Why Your Database Must Be Operational and Transactional

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Sinan Baskan MarkLogicIn this special guest feature, Sinan Baskan, Solutions Director, CTO Solutions at MarkLogic, discusses why your database must be operational and transactional, but probably isn’t. Sinan is the Solutions Director for Financial Services in the CTO Solutions Group based in New York City. In this role, he currently focuses on business development, alliances and go-to-market strategy, with over 20 years’ experience in capital markets and banking. Previously, Sinan served as the Head of Global Capital Markets at SAP, Head of Risk IT, Americas at HSBC Corporate and Investment Bank, as well as Director in the Risk Analytics Practice at KPMG. He holds Master of Science Degrees in Mechanical Engineering and Systems Engineering from Lehigh University and Columbia University, respectively, as well as an MBA from Columbia University Graduate School of Business.

Now that social media and Web 2.0 technologies are ubiquitous we are generating more information by orders of magnitude and faster than ever before – information that is outside the transaction processing system most rely on. More and more of this information is proving to be quite relevant to the bottom line. Examples below span from retail to finance, although there are plenty more in healthcare, government, media, etc.:

  • A retail company would like to track fashion trends on social media in order to fine tune design, and optimize supplier delivery schedules and marketing campaigns by generation and geography seasonally. In fact, H&M’s claim to fame is that they have mastered precisely this kind of harvesting of behavioral patterns off the media.
  • A consumer bank would like to track credit card transactions with respect to travel and recreational spending patterns, while an investment advisor would like to correlate investment choices to clients’ key life events, such as a wedding or college enrollment. Though the information can be collected over time through other means, a NoSQL platform as an aggregator and discovery point will capture both transactional and operational information continuously off the data streams. Customizing and offering a better service package to the customers improves per-account profitability at lower cost points.
  • A prime brokerage would like to integrate operational and transactional information so that sentiment analysis from social media and newsfeeds may drive trading models and strategies for their clients. The same degree of integration between trading transactions and trader communities (i.e. internal online chat programs) might help with fraud detection and “bad actor” surveillance.

None of this information would have been captured through the traditional channels. Now that the new data is available and relatively cost effective to harvest; the imperative is to determine how best to incorporate it into the corporate information architecture and leverage it to improve business performance.

Full integration of all data is necessary in order to, for instance: manage  heterogeneity of  inbound data, monitor both operational and financial metrics, and attribute P&L results by category in an accurate and timely manner. Integration should also enable discovery, aggregation and analytics against the holistic view of the universe of transactions, consumer behavior, economic indicators and capital budgeting.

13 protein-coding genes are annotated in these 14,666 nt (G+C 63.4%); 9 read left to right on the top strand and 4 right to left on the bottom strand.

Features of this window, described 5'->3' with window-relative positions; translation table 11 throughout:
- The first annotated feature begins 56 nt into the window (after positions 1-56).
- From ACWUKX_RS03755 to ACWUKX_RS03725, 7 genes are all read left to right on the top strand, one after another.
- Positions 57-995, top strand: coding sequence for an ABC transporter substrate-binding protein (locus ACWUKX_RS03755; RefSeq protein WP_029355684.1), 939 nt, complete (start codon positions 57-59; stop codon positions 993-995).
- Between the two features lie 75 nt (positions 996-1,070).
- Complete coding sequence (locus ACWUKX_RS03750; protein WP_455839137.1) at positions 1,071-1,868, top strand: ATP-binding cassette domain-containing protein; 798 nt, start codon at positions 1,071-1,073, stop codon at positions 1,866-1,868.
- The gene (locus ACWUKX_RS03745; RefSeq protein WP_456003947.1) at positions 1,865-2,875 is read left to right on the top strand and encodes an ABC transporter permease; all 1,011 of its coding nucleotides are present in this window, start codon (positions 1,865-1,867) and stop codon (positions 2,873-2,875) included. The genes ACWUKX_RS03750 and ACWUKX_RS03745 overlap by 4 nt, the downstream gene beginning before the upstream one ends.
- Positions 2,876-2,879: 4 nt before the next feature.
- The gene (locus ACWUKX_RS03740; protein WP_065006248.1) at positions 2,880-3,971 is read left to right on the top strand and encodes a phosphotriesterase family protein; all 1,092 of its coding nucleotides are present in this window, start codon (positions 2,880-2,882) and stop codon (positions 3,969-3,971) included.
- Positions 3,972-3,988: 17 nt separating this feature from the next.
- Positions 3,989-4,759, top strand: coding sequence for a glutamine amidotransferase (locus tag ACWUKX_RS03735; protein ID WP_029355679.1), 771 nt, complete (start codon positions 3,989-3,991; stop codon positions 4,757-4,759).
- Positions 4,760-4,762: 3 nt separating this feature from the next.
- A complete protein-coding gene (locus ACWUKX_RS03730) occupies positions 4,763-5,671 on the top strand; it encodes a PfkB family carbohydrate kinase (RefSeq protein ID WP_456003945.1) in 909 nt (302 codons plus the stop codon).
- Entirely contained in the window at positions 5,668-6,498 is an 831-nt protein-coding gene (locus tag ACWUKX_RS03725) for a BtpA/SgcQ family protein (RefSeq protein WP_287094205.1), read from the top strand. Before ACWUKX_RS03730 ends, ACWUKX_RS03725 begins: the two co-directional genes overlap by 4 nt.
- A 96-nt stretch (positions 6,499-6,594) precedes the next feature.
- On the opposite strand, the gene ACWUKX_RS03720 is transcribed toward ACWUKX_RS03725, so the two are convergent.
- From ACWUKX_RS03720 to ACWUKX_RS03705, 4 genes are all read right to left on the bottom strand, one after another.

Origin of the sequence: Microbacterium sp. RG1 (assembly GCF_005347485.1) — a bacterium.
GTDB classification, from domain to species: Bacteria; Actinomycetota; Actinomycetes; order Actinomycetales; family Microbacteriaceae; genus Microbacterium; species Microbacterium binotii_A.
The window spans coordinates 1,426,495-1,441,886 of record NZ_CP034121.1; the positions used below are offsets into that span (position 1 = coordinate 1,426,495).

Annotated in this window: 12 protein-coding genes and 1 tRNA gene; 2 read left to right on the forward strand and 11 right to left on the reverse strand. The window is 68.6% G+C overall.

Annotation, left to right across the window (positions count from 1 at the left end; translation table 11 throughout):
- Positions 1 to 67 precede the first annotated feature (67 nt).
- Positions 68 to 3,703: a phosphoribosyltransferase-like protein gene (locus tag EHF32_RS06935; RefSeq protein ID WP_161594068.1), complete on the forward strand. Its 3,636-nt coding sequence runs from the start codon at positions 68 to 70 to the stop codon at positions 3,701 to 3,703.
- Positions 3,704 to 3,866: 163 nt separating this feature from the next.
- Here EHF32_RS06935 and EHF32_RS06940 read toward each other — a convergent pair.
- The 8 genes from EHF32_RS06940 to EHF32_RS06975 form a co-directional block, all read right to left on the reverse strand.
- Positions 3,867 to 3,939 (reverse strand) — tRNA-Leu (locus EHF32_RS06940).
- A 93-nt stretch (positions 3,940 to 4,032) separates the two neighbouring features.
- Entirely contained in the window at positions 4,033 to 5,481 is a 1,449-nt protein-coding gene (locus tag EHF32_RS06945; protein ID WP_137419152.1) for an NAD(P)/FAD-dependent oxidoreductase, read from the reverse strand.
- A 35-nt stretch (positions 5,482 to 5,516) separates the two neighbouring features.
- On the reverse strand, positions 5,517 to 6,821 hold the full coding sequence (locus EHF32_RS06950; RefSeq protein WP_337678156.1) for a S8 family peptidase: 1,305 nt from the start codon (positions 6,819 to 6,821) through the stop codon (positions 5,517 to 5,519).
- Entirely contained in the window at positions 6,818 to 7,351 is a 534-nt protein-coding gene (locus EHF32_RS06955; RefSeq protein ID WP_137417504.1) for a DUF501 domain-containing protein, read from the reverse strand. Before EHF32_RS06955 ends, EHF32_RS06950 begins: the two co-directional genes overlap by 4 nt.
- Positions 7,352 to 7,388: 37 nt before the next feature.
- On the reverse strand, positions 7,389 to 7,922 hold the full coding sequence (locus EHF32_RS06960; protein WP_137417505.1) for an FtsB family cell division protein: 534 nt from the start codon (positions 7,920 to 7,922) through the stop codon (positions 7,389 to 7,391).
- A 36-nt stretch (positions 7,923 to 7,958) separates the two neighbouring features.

In this new environment, data management platforms that are fundamentally different in design and features, generally categorized as NoSQL Databases (not-only-SQL), are proving  up to the task.

These new databases can ingest both transaction flows and unstructured data “as-is,” use a built-in search engine, and deliver rapid discovery capability. In addition, integrating data from disparate sources into an analytical context in a timely manner improves transparency and business agility. Transaction compatibility, in the ACID sense, maintains the transaction as a unit of work and facilitates audit and reconstruction of pedigree of transactional data. Bi-temporal features further enhance data governance and monitoring of time-dependent events. Tagging at ingestion different data makes it possible to define relationships and correlations across different data streams. None of these would be possible through the use of relational databases, SQL and traditional ETL based data movement.

As data is captured in a schema-agnostic, “as-is” database, use of semantics and defined ontologies would enable a different kind of analytics that exploit discovery of patterns and relationships that might not have been possible by purely mathematical/statistical methods or OLAP/MOLAP solutions.

Mature, enterprise scale, data center capabilities should also include scalability on commodity servers, tiered storage, encryption of data, a tamper proof platform with high availability, and designed-for-the-cloud features. This range of deployment delivers added flexibility to the customer.

Integration of operational data flows and transactions is achievable with state of the art NoSQL platforms, and there is a real business imperative to reduce and – to the extent feasible – eliminate data silos and incompatible data technologies.


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